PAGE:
Sunday, May 02, 2010

Using Haml with Rails 3.0

One of the things I [heart] about being a Ruby/Rails developer for ThoughtWorks is that I occasionally get asked to do something really cool on the side, like being a technical reviewer for an upcoming book on Rails 3.0.

In this particular book, the author uses Haml instead of Erb for templating views in the sample code. When I'm reviewing a book, I like to actually exercise as much of the sample code as I reasonably can, as it tends to be among the hardest stuff to get right, and among the easiest ways to discourage a reader when it's not right. But Rails defaults to Erb for templating, and I'm not exactly Haml-enabled.

What's a geek to do?

Well, my friend Google had a thing or two to suggest, but the process is slightly non-trivial so I thought I'd collate it here, thusly:

  • NB: All commands are entered from your Rails 3.0 application's root directory.

  • Edit [your_app]/Gemfile, and add the line gem 'haml' somewhere convenient.

  • Edit [your_app]/config/application.rb, and add the line g.template_engine :haml to the config.generators block (uncommenting the block if necessary).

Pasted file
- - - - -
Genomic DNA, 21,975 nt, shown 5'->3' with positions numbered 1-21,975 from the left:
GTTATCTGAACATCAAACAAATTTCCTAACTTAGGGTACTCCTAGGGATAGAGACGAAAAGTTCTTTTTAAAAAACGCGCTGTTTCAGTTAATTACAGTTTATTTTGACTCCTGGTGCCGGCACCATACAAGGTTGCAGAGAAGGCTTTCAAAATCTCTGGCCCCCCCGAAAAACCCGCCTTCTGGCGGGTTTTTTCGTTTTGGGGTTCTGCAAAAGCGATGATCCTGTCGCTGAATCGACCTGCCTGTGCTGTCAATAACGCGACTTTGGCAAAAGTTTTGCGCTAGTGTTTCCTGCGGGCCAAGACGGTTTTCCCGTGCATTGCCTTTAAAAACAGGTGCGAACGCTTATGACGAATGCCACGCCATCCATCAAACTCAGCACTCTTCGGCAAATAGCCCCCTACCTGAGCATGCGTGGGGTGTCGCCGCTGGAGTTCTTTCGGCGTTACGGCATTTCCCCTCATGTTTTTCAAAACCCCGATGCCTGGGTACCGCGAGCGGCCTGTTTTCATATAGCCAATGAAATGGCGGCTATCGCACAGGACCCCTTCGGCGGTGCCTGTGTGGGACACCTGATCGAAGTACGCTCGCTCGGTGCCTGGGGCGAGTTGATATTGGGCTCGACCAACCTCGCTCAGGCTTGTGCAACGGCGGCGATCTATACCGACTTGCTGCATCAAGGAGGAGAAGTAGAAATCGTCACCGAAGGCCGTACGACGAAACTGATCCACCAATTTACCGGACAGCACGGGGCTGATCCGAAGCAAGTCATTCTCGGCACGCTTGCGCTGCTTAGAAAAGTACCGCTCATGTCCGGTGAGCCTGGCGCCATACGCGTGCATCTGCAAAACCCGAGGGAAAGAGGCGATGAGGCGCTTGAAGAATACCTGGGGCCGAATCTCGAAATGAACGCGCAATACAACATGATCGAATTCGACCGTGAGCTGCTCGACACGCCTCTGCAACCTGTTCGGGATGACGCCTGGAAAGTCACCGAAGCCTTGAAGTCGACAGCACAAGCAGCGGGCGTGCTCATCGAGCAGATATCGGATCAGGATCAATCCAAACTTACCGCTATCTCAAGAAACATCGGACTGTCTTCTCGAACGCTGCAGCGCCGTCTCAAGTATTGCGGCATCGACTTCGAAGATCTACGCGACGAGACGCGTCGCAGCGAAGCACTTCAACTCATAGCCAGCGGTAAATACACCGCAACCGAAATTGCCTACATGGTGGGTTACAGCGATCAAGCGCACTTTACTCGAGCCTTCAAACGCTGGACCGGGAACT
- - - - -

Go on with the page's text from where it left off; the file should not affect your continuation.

• gem install haml

  • bundle install

  • haml --rails .

  • git clone git:// lib/generators/haml

That last bit is particularly important for allowing Rails' scaffold generators to Do The Haml Thang(TM) when generating view templates.

Now back to my regularly scheduled tech review ...

P.S.: The book is going to be awesome. Reserve your copy now!

Saturday, May 01, 2010

Enter the Lich!

So I've finally spent a little bit of time unpacking and bookshelving my trove of geek books from my move last summer. Among many that I want/need to read Real Soon Now (TM), the book "Lisp in Small Pieces" by Christian Queinnec caught my eye and reminded me that I need to actually do something about learning Clojure.

So I've set out to implement Lisp in Clojure, following Queinnec's book. I've put the shell of the project -- featuring 100% test coverage; go me! -- on GitHub, at For some reason I haven't taken the time to obsess about (yet), lein repl doesn't include the project's src directory on the CLASSPATH, so you can't really require your code and play with it in the REPL. So I've included my own in script/repl. I suspect that once I really get the hang of unit testing I won't need/want to rely on it so much, but at least it's there for now.

This should be fun ...